Global finance under threat: Tracing Hezbollah-related sanctions and illicit transactions

Global finance under threat: Tracing Hezbollah-related sanctions and illicit transactions

Unsurprisingly, terrorism-related events, especially those connected with recent happenings in the Middle East, have been a dominant topic in news headlines globally.

Sigma360‘s dynamic risk event tracker has recorded significant week-by-week spikes across the entire Africa & Middle East region. In just the Middle East, 614 new events have been recorded. Beyond this, it’s essential to be aware of other emerging threats within the international financial system, like the potential ways Hezbollah could gain access and benefit through diamonds, art, and real estate.

Earlier adverse media reports this year shone a spotlight on the U.S. Treasury’s announcement of new Hezbollah-linked sanctions.

These sanctions spanned across 52 individuals and entities worldwide, including locations like Lebanon, the UAE, South Africa, Angola, Ivory Coast, the Democratic Republic of the Congo, Belgium, the UK, and Hong Kong. It is crucial to analyse and understand the flow of these funds, identifying the specific types of companies, countries, and industries involved. Given the current geopolitical situation, such understanding becomes paramount.

Several specific instances provided by the Treasury underscore this:

Mega Gems (PTY) LTD in South Africa operates within the diamond industry. Similarly, MSD Capital, MSD DMCC, and MSD SPRL Diamond Trading are also connected to the diamond trade. Artual Gallery in Lebanon and DID in Cote d’Ivoire represent art galleries in the MENA & Africa region. United Investment Group SAL in Lebanon is associated with real estate in the Middle East, while White Star DMCC in Dubai acts as a front for various financial activities.

These examples demonstrate the vast, sophisticated network designed to evade sanctions, launder money, and transfer value, Sigma360 explained. But it’s just the beginning. Numerous individuals and companies, both named and unnamed, collaborate to support Hezbollah and potentially Hamas, as public reports suggest a connection.

MSD’s connections extend to multiple non-sanctioned entities, whose roles in supporting Hezbollah and bypassing sanctions remain uncertain. The rapid movement of funds, both direct and indirect, intensifies as the ongoing conflict escalates. Monitoring media narratives and reviewing network risks for potential terrorist connections becomes a matter of urgency.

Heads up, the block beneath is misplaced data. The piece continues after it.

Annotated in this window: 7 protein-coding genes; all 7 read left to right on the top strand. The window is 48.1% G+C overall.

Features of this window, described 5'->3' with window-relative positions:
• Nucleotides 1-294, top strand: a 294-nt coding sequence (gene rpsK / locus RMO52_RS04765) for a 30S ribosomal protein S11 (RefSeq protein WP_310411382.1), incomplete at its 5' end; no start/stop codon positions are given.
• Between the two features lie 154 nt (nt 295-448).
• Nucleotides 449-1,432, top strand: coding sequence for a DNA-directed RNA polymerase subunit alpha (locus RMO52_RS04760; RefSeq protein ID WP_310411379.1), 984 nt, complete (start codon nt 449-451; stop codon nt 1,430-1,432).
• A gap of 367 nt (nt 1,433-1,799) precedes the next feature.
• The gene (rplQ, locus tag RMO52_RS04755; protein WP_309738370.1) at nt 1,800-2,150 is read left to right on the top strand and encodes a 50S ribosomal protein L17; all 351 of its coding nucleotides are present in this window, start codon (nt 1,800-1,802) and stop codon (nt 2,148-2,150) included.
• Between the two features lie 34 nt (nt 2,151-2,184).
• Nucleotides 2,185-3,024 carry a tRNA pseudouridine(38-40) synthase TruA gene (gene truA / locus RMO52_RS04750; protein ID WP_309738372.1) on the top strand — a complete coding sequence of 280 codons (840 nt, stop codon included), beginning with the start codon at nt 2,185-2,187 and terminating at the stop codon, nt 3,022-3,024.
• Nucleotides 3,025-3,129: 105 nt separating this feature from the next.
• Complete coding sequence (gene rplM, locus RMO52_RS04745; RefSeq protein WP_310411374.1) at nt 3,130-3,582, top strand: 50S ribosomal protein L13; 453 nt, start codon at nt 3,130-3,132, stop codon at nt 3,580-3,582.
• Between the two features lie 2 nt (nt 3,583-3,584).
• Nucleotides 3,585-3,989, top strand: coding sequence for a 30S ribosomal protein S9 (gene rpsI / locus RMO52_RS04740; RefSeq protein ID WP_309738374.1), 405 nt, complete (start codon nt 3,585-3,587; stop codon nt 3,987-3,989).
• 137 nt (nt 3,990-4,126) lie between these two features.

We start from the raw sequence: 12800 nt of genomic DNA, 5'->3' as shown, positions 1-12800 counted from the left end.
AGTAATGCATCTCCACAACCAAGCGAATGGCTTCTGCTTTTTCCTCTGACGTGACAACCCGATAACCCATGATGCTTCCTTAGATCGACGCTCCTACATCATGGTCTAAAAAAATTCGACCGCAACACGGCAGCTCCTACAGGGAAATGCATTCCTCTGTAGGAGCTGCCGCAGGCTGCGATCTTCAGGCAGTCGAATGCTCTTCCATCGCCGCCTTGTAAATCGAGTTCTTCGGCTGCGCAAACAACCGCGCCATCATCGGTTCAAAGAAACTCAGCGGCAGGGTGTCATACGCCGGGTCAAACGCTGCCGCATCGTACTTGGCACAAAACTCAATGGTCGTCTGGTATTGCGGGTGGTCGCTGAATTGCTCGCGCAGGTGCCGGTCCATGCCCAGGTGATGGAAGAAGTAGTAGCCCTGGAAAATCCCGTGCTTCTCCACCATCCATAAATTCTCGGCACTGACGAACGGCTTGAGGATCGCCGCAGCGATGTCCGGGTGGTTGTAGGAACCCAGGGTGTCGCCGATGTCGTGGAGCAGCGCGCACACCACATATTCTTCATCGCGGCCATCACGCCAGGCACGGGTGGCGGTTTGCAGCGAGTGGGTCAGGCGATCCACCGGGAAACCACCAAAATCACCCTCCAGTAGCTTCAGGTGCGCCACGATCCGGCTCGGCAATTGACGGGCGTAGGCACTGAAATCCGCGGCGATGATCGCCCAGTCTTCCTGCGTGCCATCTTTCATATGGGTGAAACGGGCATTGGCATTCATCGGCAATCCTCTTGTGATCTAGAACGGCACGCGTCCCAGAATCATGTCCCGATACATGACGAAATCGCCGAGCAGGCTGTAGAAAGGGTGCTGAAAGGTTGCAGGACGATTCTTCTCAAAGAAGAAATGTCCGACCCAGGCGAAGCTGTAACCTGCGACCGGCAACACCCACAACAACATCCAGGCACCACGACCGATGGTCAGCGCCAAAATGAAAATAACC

The Sigma360 country risk model, which evaluates risks across financial crime, regulation, geopolitical, and corruption exposure, provides insights into the aforementioned countries:

  • Lebanon: high risk, especially concerning financial crime.
  • South Africa and Hong Kong: Medium overall risk but high in terms of financial crime.
  • Angola and the Democratic Republic of the Congo: high risk, with financial crime risk at its peak.
  • Belgium and the United Kingdom: Relatively low risk, though both have elevated financial crime concerns.

Closely examining transactions involving these countries, especially those concerning precious stones, art, and real estate, can offer additional layers of control and security.

Sigma360’s risk decisioning software platform can assist organisations in navigating these turbulent waters. By harnessing unstructured data sources, like the news insights provided in this article, businesses can gain a better grasp of the risks and develop strategies to mitigate potential threats in their counterparty relationships.

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